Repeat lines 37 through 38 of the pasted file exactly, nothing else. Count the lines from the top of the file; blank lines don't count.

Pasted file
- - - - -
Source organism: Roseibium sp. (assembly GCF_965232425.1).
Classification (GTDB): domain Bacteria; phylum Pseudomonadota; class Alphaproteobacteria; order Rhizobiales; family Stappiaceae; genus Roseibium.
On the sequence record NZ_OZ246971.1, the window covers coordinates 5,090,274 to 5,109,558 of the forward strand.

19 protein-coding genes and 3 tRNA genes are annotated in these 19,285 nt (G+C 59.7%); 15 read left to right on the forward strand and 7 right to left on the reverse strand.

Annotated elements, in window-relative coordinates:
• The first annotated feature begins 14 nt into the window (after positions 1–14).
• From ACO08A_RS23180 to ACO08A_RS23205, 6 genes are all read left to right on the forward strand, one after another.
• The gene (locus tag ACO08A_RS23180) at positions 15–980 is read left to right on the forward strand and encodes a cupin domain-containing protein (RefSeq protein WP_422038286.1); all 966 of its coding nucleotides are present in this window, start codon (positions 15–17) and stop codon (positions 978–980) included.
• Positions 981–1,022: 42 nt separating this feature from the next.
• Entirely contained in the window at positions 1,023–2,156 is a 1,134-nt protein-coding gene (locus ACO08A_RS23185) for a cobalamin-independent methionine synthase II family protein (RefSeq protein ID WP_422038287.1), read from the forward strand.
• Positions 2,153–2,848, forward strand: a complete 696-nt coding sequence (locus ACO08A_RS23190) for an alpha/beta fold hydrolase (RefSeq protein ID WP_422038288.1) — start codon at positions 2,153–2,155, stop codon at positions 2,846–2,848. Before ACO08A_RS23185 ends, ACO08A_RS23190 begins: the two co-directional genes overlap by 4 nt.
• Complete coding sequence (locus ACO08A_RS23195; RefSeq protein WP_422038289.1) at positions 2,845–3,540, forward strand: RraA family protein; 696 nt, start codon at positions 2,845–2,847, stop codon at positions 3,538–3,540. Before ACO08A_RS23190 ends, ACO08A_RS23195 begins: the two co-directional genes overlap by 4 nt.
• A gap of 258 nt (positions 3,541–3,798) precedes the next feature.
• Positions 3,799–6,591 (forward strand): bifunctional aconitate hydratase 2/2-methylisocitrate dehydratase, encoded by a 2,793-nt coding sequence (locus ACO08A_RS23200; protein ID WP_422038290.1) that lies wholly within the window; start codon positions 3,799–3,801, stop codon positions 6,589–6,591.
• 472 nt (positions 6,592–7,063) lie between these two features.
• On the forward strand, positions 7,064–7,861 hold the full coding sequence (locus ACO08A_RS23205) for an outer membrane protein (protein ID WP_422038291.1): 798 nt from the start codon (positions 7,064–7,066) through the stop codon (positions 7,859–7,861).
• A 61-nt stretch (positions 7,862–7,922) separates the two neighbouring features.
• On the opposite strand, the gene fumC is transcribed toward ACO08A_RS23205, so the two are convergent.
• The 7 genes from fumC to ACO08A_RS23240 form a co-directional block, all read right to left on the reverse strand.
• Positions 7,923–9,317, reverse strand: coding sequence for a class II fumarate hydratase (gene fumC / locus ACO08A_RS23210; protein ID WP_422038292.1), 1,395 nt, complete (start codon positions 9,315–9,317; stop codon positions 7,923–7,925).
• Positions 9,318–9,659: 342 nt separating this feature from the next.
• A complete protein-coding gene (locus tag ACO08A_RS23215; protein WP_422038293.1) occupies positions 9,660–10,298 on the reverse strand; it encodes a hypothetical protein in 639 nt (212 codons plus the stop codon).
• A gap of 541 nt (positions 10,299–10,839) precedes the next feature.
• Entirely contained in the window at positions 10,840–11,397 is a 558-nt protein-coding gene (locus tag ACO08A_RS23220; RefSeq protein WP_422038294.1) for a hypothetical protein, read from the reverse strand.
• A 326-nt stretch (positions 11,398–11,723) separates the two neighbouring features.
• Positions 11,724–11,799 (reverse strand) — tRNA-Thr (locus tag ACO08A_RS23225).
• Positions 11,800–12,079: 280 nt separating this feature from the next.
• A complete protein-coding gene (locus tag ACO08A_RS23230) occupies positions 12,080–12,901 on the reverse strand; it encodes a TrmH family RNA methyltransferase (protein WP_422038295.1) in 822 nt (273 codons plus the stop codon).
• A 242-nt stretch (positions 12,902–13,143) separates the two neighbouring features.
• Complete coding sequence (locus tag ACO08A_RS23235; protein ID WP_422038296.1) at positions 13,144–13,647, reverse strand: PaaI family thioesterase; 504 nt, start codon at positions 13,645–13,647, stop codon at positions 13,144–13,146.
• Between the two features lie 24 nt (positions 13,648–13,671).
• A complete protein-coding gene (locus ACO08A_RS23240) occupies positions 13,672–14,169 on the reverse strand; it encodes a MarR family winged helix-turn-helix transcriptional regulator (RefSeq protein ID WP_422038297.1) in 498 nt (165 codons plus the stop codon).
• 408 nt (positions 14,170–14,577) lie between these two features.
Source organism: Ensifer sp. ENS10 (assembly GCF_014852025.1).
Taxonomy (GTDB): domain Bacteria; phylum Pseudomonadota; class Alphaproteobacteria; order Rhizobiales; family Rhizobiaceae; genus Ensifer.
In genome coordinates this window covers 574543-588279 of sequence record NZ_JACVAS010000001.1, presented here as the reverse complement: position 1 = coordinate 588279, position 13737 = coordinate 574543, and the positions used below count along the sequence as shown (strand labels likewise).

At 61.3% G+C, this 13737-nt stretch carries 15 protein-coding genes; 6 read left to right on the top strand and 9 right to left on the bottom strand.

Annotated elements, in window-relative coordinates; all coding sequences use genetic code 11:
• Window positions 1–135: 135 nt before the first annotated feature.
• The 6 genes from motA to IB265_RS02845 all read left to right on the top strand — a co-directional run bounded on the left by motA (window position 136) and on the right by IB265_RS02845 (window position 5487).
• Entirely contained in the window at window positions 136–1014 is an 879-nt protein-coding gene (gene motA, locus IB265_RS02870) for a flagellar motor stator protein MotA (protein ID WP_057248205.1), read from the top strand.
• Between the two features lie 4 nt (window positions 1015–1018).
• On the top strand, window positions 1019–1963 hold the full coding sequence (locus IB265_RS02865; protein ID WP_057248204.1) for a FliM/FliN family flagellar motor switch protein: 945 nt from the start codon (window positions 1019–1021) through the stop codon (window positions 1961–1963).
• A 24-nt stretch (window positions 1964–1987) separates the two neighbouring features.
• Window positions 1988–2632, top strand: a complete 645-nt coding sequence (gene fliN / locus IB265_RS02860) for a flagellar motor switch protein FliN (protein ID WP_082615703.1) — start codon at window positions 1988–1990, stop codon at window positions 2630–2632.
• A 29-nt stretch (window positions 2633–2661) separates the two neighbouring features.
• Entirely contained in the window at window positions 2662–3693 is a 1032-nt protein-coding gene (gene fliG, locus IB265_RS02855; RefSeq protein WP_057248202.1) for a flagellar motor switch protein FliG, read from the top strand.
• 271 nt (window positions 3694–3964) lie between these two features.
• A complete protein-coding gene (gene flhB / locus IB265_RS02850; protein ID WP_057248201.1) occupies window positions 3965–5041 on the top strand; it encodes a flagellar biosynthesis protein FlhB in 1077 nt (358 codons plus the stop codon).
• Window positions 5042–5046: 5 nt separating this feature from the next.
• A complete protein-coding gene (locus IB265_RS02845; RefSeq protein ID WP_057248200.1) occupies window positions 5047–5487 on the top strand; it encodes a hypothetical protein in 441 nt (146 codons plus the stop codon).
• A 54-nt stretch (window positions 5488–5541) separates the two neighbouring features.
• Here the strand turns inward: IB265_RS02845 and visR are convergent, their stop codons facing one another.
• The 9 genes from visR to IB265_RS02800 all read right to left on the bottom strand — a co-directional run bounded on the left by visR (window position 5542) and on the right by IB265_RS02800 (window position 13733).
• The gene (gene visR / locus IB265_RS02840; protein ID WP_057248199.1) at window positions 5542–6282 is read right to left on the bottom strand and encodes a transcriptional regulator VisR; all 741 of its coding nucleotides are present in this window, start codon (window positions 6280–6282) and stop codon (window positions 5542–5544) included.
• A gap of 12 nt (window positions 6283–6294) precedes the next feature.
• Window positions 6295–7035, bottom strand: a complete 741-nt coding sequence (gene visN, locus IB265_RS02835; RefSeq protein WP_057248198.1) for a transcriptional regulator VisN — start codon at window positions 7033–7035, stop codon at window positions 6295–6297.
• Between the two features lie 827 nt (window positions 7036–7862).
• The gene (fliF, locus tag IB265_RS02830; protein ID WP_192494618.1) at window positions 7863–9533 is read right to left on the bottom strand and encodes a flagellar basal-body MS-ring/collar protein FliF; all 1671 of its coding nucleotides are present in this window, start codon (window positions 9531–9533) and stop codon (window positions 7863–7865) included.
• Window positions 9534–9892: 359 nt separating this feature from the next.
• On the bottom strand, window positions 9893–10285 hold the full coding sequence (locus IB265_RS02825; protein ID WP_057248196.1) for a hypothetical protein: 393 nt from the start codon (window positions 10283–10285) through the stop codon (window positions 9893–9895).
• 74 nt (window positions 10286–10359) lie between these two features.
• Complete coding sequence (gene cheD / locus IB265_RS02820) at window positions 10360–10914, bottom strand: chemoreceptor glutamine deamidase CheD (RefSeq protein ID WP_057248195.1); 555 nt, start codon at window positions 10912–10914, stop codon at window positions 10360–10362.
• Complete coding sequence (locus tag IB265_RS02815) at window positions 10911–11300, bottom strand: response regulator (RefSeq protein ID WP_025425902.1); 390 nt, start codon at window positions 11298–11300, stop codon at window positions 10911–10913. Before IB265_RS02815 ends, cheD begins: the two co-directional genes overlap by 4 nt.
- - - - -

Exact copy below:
At 61.3% G+C, this 13737-nt stretch carries 15 protein-coding genes; 6 read left to right on the top strand and 9 right to left on the bottom strand.

Annotated elements, in window-relative coordinates; all coding sequences use genetic code 11: